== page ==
Synopses & Reviews
"I found this a fascinating book: wide-ranging, readable." --Alison Jaggar
Bell shows how the flesh-and-blood female body engaged in sexual interaction for payment has no inherent meaning and is signified differently in different cultures or discourses. The author contends that modernity has produced "the prostitute" as the other within the categorial other: woman.
In this volume, Shannon Bell recovers the courtesan of ancient Greece as both sophistic philosopher and erotic teacher.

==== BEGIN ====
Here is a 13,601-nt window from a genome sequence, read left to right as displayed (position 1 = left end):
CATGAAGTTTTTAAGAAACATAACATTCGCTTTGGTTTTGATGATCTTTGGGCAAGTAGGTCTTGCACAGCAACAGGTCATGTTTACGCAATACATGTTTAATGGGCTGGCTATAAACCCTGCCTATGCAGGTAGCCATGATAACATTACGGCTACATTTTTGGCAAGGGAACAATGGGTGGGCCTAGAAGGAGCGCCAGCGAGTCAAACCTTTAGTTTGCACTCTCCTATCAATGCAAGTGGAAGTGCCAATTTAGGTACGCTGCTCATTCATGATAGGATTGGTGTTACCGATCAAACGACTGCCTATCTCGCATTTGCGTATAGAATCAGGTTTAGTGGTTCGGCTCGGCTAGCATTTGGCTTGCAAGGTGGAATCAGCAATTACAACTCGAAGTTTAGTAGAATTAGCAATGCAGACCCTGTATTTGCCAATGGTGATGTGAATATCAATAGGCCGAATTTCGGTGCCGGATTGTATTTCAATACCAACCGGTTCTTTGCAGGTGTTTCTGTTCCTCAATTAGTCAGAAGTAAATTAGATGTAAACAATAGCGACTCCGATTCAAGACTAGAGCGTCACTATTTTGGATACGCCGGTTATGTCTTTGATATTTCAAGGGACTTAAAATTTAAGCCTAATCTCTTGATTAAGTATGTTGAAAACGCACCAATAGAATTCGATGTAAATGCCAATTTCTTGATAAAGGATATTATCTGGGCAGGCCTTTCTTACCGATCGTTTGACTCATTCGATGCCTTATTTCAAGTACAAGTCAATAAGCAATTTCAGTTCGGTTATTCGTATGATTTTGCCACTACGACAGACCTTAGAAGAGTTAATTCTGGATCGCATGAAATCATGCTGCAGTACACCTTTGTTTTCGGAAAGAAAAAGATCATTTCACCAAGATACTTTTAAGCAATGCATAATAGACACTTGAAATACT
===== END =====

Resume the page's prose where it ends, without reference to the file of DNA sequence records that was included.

Includes bibliographical references (p. 215-222) and index.
About the Author
SHANNON BELL teaches classical political theory, feminist theory, and legal theory in the Department of Political Science at York University.
Table of Contents
1. Reading, Writing, and Rewriting the Prostitute Body
2. Reading the Hetairae in Plato's Texts
3. The Making of the Modern Prostitute Body
4. Writing the Prostitue Body: Feminist Reproductions
5. Rewriting the Prostitue Body: Prostitute Perspectives
6. Prostitute Performances: Sacred Carnival Theorists of the Female Body
Conclusion: From Aspasia's Salon to the Sprinkle Salon